• Teams do the work. Teams are the universal, most visible end product of sociotechnical design. The primary production unit is the self-directed work team (also known as the self-managing, self-regulating, semiautonomous, or high-performance team). Team members are usually expected or even required to acquire broader skills and more business knowledge so that they can take on a higher level of decision-making ability and authority. Internal controls gradually supplant external controls. Teams have access to much more information than workers in traditionally structured organizations. Continual learning and growth is expected. Thus, in practice, such multi-skilled teams commonly complete a whole, meaningful unit of work rather than a subcomponent only. They absorb some functions traditionally provided by support departments, such as managing quality, setting production goals, tracking performance and productivity, and making process improvements. Self-managing teams are the embodiment of the sociotechnical systems approach.
  • As teams become more capable of self-direction and less reliant on daily supervisory control, they are allowed to manage the bulk of their daily work internally. Management is then able to step out to the boundaries of the team—to focus more strategically on keeping the team linked with other teams and other parts of the organization and helping to build and manage such structures as pay-for-skill and gain-sharing programs, which support the team concept.
  • When problems occur, they should be handled at the source by those who directly encounter them. Thus, quality variances are detected and addressed promptly by line employees who are trained in quality as well as production.

There is a moderate amount of field research on the effectiveness of the sociotechnical approach. However, because applications vary widely, it is not always easy to determine what was done and which parts of the design or redesign may have been effective. And there certainly are reports in the literature of failed or minimally effective sociotechnical design efforts. Still, the bulk of the evidence from studies that meet the standard criteria of research excellence points to substantial increases in productivity— increased throughput, reduced rejects or scrap, decreased cycle time, and decreased machine downtime. Effects on employee satisfaction and quality of work life, measured directly through opinion surveys or indirectly through data on absenteeism, grievances, and job bid-outs, are also generally positive.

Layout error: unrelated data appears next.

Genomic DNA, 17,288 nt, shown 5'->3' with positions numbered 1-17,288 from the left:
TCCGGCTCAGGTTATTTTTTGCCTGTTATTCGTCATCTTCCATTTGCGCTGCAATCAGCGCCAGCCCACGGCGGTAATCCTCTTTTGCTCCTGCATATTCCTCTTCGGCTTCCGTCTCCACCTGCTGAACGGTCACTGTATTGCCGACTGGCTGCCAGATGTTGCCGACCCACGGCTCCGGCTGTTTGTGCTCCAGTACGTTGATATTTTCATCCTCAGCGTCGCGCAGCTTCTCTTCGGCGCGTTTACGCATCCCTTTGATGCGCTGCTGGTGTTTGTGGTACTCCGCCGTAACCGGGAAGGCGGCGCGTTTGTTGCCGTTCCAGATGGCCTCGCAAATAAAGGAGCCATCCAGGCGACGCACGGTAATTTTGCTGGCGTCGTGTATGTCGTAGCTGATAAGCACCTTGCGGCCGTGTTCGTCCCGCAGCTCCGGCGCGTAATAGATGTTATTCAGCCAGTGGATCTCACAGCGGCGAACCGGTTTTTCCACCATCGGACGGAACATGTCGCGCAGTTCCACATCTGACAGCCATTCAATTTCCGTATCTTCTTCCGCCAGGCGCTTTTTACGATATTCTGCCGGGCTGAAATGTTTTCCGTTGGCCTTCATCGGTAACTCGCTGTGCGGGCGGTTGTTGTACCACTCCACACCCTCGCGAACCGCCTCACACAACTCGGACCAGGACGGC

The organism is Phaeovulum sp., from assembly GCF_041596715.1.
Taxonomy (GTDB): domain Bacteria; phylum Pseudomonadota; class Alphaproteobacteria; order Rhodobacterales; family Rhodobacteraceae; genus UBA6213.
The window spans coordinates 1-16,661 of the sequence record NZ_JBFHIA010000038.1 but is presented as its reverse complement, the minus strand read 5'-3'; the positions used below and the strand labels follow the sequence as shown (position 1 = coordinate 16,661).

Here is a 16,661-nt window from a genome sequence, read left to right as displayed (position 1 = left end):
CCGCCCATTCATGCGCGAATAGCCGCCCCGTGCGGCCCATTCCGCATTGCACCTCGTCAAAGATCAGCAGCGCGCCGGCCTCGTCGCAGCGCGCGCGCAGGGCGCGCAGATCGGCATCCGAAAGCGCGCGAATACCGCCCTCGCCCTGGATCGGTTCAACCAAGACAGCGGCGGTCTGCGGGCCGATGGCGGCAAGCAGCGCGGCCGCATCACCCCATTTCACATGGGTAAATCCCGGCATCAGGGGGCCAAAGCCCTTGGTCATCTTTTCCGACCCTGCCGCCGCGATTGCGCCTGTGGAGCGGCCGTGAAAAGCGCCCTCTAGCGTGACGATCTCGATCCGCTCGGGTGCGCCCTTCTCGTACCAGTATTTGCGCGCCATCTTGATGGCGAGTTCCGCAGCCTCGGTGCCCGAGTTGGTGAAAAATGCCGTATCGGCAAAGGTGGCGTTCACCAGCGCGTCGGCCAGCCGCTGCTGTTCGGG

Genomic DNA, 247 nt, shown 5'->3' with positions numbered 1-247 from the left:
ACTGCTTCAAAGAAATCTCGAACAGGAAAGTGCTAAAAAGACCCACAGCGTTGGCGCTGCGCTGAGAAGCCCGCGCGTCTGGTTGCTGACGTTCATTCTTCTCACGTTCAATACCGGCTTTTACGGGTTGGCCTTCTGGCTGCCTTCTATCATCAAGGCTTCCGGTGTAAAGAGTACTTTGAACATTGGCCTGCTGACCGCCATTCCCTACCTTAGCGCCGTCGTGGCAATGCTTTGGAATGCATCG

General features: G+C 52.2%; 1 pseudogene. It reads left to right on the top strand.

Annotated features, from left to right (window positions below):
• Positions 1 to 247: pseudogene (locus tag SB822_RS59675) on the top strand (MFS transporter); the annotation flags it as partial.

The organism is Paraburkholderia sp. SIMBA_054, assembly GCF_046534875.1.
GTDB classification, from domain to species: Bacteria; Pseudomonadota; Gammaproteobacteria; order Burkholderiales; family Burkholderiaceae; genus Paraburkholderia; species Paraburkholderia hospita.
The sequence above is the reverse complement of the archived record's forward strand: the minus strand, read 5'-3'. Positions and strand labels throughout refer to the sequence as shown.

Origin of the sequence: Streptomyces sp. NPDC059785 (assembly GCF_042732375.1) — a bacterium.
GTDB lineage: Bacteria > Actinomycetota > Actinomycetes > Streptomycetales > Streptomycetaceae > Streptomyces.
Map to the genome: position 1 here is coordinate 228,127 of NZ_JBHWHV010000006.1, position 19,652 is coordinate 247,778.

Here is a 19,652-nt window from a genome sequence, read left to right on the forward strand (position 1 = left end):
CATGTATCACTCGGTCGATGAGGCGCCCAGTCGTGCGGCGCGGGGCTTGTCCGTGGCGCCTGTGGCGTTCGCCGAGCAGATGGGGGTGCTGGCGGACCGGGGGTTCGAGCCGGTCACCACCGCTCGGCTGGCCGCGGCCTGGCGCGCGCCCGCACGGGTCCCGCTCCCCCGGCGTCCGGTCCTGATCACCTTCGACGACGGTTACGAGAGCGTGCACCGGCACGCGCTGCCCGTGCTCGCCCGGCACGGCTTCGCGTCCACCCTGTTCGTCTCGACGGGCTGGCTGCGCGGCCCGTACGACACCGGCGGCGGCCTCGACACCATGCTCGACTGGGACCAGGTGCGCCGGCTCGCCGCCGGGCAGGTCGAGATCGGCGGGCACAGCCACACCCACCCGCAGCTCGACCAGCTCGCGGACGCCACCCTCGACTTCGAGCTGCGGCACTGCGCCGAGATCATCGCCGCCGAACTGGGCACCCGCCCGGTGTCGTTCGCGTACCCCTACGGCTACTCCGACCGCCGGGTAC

The huge body of anecdotal evidence is also strongly positive, showing productivity improvements in the 25% to 45% range and greatly improved employee satisfaction. Such gains, touted in the practitioner literature and lore, are sufficient to keep the approach prominent in contemporary practice.

Critics of the sociotechnical systems approach observe that applications commonly accept the technical work process as a given and focus largely on social redesign. Furthermore, despite such guiding principles as equifinality, the social redesign always results in the same solution—the self-managing team. A further criticism is that the classical sociotechnical design process, which relies on steering committees and design teams to do the analysis and design, is very slow (24 to 36 months being a common time frame) and costly. However, there are alternatives, such as the “future search” methodology, that compress the timeline for work redesign.

The sociotechnical systems philosophy and approach to the design of work continues to spread. The approach forms a central part of the philosophical base of the popular contemporary high-performance organization model.

References:

  1. Campbell, J. P., & Campbell, R. J. (1988). Productivity in organizations: New perspectives from industrial and organizational psychology. San Francisco: Jossey-Bass.
  2. Cummings, T. G., & Worley, C. G. (2005). Organization development and change (8th ed.). Mason, OH: Thomson/South-Western.
  3. Lawler, E. (2001). Organizing for high performance: Employee involvement, TQM, re-engineering, and knowledge management in the Fortune 1000. San Francisco: Jossey-Bass.
  4. Pasmore, W. A. (1988). Designing effective organizations: The sociotechnical systems approach. New York: Wiley.
  5. Trist, E. L. (1981). The sociotechnical perspective: The evolution of sociotechnical systems. In A. H. Van de Ven and W. F. Joyce (Eds.), Perspectives on organization design and behavior (pp. 19-75). New York: Wiley.